Earlier this week, the White House released its budget request for fiscal year 2023, which included $3 billion for Amtrak in its annual appropriation. Jim Mathews, president and CEO of the nonprofit Rail Passengers Association (RPA), called this "great news with an asterisk," in an email.
On the plus side, that figure includes money beyond the $13.2 billion already tagged for the Federal Railroad Administration in the bipartisan infrastructure law. But, Mathews explained, it's about $4 billion less than the level authorized in the bipartisan infrastructure law. "Our country has decades of neglect to reverse, and it's disappointing that the appropriation doesn't fully fund the authorized levels," he said.
A survey released this month by the RPA found that 78% of voters across the country say it’s important for the country to have a strong passenger rail system. Support is strongest among urban dwellers at 82%, with 78% of suburbanites and 74% of rural residents saying that a strong rail network is important.
More money for electric buses and EV chargers
The White House also requested $50 million for grants to help transit agencies shift to zero-emission vehicles, which would come on top of $1.1 billion from the infrastructure law, for the procurement of low- and no-emission public transportation buses. Separately, the administration's goal of building out a network of electric vehicle charging stations across the country would benefit from $1.4 billion in grants included in the budget.
New York MTA redesigning bus routes in Queens, Bronx
The New York Metropolitan Transportation Authority announced plans this week to redesign the bus network in Queens. MTA Chairman and CEO Janno Lieber said a failed attempt to do so in 2019 "didn’t get all that well received."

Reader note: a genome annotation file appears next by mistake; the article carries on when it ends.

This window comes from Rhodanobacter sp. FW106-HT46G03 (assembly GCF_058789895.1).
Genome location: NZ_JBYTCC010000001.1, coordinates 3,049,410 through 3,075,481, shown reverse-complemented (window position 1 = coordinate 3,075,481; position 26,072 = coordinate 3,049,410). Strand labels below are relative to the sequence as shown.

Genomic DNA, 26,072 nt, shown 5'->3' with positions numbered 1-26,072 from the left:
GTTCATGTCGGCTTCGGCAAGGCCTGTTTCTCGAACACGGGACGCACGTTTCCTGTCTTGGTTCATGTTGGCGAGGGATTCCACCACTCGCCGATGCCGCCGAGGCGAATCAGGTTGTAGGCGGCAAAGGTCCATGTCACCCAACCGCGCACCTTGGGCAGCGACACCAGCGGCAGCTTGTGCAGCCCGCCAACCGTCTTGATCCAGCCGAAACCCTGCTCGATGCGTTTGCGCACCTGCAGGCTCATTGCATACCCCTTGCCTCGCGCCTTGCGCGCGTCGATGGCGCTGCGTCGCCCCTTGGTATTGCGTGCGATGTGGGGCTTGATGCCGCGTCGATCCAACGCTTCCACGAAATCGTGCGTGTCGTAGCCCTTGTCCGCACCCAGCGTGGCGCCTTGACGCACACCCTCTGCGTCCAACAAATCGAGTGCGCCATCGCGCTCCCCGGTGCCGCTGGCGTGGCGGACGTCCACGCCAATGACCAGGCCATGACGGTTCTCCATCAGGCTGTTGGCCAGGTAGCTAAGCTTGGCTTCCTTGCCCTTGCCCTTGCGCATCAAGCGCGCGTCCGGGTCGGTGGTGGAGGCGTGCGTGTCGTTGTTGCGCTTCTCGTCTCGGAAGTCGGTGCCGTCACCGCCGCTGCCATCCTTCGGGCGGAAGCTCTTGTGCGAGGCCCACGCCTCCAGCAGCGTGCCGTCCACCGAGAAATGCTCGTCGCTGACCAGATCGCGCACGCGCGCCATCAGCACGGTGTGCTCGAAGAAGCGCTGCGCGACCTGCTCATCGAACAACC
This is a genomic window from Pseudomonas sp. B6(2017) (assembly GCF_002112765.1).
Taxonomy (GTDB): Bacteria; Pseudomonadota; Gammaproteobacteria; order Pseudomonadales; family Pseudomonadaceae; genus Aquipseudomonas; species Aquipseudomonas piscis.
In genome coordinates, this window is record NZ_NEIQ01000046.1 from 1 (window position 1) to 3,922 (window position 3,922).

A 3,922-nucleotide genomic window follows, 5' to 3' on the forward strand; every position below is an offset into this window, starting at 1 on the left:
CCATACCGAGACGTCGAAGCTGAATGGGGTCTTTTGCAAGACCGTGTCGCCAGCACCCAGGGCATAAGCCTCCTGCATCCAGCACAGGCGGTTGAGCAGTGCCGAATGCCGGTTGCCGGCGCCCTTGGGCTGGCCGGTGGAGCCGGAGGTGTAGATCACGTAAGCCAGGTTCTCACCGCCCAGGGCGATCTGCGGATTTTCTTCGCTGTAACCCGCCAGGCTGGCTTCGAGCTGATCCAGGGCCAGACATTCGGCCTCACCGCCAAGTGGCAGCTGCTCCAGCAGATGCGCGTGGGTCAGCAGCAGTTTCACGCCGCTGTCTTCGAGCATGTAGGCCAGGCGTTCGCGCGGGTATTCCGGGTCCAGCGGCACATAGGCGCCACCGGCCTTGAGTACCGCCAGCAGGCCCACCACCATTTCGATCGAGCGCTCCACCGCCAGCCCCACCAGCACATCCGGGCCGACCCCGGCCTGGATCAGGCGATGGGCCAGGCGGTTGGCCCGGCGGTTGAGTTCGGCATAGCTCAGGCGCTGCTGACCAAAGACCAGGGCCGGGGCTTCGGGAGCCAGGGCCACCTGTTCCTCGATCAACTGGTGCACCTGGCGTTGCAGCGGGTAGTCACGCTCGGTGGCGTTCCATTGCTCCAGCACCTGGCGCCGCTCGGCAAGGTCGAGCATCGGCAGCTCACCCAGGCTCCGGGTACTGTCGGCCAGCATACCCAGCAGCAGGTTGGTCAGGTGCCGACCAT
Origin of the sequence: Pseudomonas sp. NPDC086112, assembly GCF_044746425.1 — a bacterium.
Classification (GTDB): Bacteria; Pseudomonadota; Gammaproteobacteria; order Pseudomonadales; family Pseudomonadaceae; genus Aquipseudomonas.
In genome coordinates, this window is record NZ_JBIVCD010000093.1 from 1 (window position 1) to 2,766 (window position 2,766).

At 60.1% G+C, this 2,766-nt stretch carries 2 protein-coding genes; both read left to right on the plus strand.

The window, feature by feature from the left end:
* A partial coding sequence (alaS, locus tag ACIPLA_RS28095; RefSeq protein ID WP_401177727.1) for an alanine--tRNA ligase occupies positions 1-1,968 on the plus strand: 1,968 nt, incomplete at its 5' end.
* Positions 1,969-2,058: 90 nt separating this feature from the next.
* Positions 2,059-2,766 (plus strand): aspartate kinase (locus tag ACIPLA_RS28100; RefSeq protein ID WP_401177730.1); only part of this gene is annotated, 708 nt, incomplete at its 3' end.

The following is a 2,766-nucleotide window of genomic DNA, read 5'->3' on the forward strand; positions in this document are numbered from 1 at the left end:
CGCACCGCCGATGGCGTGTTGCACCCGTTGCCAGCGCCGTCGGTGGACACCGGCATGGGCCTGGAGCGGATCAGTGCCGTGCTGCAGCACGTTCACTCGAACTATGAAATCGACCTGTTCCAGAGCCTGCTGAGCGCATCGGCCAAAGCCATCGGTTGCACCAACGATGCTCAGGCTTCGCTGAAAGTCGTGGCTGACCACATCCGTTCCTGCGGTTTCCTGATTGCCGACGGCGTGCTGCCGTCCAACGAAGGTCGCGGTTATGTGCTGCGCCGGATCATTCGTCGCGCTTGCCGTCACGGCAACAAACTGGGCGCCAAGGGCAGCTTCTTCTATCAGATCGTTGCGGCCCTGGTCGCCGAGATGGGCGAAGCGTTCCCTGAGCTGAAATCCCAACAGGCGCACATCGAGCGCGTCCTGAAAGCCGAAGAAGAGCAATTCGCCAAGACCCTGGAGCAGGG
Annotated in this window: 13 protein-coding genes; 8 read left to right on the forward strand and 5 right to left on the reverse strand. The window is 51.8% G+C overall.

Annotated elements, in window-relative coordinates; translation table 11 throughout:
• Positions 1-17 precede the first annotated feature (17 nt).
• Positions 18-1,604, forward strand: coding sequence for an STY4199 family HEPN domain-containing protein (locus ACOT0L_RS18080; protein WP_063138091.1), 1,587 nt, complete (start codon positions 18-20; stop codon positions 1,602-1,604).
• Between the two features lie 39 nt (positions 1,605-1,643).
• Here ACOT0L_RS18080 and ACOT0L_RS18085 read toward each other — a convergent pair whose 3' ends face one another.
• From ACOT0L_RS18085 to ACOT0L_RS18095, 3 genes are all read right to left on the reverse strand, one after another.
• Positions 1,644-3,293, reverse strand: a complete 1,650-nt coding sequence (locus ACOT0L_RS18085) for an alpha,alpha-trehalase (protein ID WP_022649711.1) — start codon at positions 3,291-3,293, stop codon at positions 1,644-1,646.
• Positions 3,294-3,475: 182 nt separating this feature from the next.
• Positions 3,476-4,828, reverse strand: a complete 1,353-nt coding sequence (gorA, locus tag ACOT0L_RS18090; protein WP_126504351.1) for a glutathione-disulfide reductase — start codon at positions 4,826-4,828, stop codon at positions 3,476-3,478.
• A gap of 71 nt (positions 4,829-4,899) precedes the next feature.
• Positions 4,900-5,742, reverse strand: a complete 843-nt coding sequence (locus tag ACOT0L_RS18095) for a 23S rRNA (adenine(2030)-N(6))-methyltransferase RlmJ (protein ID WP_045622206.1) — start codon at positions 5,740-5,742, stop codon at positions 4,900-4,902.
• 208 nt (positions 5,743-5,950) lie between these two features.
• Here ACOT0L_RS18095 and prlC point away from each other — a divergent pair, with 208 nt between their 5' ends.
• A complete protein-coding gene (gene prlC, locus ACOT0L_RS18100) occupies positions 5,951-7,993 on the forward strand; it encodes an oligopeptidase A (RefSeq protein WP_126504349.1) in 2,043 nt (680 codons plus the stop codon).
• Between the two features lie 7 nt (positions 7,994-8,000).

The transit agency also plans to begin implementing its redesign of the Bronx bus network this summer. Such major overhauls of long-standing bus routes involve planning for better ways to serve transit-dependent communities, preparing for the transition to zero-emission buses, improving ride times and driver scheduling, according to experts that Smart Cities spoke with for an upcoming story.
Los Angeles and Orlando, Florida, join international coalition to advance urban air mobility
The two U.S. cities and the state of Massachusetts are among the founding members of a coalition formed by the World Economic Forum to collaborate on ways to adopt the coming wave of aerial delivery drones, so-called flying taxis and other airborne vehicles.
The coalition aims to bring the city and regional leaders together with industry leaders to help develop policies around this new technology. “As a future-ready city, the City of Orlando wants to be prepared to embrace new transportation amenities that enhance our regional connectivity and allow us to efficiently move residents, visitors and goods throughout our community,” Orlando Mayor Buddy Dyer said in a statement.
Are VTOLs ready for takeoff?
Winged aircraft that can take off straight up and then begin forward flight, like helicopters, is not a new idea. These vertical takeoff and landing (VTOL) planes saw much experimentation and development beginning in the 1950s and 1960s. The most successful — such as the Bell Boeing V-22 Osprey and the Harrier "jump-jet," which first flew in 1966 — have been for military use.
But a new generation of VTOL aircraft for civilian aviation promises new uses and new competition for existing modes of passenger and freight transportation. Odys Aviation is working on a design to carry up to nine people on routes of 200 to 500 miles. Those are the same distances that high-speed rail planners target and that Amtrak seeks to serve with its corridor expansion plan.
James Dorris, one of the founders of Odys Aviation, described the company's vision of VTOL transportation as "infrastructure-light," meaning it would use existing facilities such as local and general aviation airports.
Building high-speed rail can be enormously expensive: The current estimate for the cost of California's project to link Los Angeles and San Francisco is $105 billion. Dorris acknowledged that high-speed rail will be more environmentally efficient, but he said that as the new generation of VTOL aircraft comes online, "it is going to be a very difficult choice to invest in infrastructure-heavy approaches to transportation."
We'll be looking further into the future role of VTOL aircraft in urban and intercity mobility in upcoming stories.